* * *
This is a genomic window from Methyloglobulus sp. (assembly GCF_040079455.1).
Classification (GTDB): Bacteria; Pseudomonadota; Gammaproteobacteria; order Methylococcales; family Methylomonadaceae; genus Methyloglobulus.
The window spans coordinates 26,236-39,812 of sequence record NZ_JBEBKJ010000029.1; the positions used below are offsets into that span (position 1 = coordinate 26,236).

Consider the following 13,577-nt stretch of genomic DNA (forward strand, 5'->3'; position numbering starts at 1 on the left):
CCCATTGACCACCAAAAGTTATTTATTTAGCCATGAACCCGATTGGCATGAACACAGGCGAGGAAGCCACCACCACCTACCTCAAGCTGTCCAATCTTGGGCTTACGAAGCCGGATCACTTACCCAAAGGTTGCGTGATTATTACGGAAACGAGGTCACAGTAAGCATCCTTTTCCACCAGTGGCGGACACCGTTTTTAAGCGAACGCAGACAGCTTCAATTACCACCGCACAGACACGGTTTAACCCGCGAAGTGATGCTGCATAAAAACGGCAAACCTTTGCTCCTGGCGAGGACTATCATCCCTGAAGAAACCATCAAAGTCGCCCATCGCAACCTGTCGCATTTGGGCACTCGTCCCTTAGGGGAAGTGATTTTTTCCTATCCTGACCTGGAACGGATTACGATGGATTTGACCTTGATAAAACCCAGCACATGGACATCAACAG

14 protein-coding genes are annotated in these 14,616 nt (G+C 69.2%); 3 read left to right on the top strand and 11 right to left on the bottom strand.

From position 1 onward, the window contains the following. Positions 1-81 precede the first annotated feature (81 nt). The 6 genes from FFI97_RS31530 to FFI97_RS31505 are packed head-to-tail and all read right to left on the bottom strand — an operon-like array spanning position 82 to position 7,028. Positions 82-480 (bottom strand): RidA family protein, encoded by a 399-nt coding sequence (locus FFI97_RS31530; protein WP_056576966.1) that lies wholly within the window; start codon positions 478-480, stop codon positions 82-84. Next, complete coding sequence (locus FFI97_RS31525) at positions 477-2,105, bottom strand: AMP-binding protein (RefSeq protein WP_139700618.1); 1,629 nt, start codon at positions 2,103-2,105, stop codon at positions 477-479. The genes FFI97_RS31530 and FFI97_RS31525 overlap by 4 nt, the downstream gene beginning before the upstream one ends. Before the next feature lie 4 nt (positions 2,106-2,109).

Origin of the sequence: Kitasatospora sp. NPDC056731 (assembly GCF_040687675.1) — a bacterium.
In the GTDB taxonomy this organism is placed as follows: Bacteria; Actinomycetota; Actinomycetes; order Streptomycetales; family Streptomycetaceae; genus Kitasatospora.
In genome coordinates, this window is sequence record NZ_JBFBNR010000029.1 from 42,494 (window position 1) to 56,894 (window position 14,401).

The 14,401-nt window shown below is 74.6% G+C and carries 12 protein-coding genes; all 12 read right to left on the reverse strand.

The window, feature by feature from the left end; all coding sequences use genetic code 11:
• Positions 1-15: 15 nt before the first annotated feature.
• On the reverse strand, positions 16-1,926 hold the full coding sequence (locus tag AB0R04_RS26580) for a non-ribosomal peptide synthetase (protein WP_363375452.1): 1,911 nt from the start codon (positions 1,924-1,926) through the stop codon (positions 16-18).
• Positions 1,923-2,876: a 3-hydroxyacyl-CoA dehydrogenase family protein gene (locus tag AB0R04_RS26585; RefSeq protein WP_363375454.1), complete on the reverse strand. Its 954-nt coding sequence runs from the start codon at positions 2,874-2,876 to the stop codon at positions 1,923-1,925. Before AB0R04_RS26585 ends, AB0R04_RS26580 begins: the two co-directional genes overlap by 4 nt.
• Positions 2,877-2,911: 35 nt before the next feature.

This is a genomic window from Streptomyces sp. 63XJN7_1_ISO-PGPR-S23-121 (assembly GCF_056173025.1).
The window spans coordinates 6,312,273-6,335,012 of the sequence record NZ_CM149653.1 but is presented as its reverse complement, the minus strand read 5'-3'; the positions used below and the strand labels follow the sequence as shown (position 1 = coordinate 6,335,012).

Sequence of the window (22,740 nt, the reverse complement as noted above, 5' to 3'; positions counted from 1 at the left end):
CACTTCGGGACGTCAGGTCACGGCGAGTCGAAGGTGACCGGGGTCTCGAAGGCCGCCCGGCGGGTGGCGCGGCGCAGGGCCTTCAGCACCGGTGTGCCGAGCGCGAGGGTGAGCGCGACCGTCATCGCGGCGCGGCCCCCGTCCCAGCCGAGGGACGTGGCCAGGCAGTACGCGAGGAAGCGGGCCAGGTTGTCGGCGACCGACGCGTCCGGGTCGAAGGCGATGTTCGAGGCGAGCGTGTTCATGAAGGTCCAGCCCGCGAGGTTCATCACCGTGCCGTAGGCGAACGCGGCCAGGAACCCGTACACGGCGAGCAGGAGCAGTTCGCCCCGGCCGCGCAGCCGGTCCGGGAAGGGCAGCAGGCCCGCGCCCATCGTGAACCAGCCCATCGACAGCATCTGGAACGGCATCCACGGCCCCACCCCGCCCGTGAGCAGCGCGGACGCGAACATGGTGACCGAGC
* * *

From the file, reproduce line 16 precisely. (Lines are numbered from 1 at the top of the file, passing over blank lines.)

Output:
• Positions 2,877-2,911: 35 nt before the next feature.